The Irish Aviation Authority (IAA) Aviation Regulator has today confirmed it is now in a position to lift the suspension of operations of the Boeing 737 MAX aircraft into and out of Irish airspace.
On 12th March 2019, the Irish Aviation Authority suspended Boeing 737 MAX aircraft entering Irish airspace and such Irish registered aircraft from flying wherever located. The only exception to this was the movement of certain ferry flights of this aircraft.
The grounding of the Boeing 737-MAX-8 and 9 series jets followed two fatal crashes in Indonesia and Ethiopia in October 2018 and March 2019 respectively. A total of 346 people died in the crashes including Clare man Micheál Ryan who was killed in the Ethiopian tragedy.
Earlier today, the European Aviation Safety Agency (EASA) issued an Airworthiness Directive for the Boeing 737 MAX, mandating a package of software upgrades, electrical wiring rework, maintenance checks, operations-manual updates and pilot training. This package has been developed by Boeing to address the safety concerns raised by EASA.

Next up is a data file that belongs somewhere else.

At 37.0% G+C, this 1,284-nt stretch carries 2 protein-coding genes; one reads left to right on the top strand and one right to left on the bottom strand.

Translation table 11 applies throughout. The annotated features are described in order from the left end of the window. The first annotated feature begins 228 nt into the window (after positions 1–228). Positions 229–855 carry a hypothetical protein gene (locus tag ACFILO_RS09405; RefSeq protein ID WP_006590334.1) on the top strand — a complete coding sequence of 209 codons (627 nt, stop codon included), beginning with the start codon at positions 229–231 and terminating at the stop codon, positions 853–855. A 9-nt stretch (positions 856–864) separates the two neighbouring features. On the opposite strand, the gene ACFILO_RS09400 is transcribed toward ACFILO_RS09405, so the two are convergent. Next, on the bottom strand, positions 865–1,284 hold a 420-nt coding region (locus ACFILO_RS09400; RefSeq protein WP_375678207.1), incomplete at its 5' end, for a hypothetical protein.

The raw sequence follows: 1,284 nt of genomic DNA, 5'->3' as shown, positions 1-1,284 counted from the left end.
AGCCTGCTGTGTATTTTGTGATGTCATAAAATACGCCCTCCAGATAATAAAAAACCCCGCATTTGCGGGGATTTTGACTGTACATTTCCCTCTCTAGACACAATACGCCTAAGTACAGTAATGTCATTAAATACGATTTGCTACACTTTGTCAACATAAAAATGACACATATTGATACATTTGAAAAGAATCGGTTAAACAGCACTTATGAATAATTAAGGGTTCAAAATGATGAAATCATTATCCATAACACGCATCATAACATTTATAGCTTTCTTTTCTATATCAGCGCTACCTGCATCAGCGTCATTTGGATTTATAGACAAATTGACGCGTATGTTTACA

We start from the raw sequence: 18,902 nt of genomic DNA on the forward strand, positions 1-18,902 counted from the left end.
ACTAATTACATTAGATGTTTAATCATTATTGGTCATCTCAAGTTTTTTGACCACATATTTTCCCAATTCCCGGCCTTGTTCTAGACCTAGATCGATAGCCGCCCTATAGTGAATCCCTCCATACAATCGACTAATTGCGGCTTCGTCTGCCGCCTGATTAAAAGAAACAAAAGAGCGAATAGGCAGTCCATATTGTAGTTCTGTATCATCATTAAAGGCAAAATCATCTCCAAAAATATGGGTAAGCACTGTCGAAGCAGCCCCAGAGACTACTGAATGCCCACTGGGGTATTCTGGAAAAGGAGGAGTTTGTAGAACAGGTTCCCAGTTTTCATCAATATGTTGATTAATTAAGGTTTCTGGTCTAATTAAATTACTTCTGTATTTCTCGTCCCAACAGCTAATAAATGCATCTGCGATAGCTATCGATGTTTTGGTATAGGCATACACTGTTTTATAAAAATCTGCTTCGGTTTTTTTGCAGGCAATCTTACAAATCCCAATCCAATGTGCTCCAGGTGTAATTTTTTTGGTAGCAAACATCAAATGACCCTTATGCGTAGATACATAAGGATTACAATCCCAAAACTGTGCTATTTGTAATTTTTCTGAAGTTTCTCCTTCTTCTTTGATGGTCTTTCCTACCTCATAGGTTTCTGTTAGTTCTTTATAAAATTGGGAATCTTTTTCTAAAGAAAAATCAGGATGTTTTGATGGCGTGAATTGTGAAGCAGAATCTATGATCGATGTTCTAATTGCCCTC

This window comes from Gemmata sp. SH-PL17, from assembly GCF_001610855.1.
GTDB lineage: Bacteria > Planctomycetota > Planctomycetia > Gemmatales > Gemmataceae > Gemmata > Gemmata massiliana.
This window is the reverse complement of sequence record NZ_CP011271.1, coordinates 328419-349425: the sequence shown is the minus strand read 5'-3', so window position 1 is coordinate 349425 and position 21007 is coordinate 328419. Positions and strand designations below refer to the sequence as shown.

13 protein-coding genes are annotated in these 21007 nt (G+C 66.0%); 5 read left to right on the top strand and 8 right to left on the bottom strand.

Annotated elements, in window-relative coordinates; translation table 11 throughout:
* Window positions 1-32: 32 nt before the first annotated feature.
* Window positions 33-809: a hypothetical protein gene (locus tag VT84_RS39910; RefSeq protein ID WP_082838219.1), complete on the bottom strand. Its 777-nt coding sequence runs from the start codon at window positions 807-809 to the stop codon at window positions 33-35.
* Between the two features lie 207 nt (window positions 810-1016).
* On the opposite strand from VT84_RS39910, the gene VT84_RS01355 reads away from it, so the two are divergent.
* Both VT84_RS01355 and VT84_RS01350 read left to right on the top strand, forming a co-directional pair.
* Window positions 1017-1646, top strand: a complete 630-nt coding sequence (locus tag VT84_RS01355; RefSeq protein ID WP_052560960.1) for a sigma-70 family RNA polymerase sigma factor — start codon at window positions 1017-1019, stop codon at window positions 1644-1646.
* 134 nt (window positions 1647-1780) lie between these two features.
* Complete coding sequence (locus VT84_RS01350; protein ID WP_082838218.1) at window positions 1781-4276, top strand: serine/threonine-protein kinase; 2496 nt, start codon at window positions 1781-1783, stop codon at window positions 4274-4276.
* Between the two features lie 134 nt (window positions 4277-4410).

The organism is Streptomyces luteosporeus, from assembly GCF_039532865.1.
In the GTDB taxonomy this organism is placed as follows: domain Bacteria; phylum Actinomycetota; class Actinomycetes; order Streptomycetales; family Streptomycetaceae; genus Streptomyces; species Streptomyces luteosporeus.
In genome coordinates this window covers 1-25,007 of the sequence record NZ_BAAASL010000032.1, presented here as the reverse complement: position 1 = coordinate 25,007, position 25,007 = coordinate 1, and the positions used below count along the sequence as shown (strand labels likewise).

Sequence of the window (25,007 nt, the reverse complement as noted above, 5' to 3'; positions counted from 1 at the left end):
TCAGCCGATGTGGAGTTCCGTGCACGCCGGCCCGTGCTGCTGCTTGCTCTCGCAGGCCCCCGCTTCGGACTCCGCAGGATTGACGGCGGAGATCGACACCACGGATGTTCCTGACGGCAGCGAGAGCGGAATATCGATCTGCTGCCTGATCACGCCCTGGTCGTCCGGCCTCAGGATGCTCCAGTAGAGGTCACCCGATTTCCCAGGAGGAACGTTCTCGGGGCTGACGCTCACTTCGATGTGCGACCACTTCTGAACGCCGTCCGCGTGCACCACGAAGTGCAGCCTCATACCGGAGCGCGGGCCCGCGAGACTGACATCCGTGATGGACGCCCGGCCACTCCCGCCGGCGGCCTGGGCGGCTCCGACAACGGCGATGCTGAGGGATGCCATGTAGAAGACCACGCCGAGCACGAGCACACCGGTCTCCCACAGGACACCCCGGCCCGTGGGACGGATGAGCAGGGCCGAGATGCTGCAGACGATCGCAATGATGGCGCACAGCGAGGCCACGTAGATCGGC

IAA Aviation Regulator, Mr. Diarmuid Ó Conghaile, said: “The publication of this directive sets out the requirements for the MAX to return to service and any 737 MAX aircraft now meeting these requirements will be approved to operate in Irish airspace. EASA has conducted a comprehensive review of the measures proposed by Boeing.
The IAA and other national European regulators have been involved in the EASA review process. We are satisfied that EASA’s review has been comprehensive and ensures that the aircraft is safe to return to operations in Europe.”
The IAA will now engage with airline operators to ensure that all the conditions for a return to service are met.
A comprehensive look at the Boeing 737 MAX can be found here.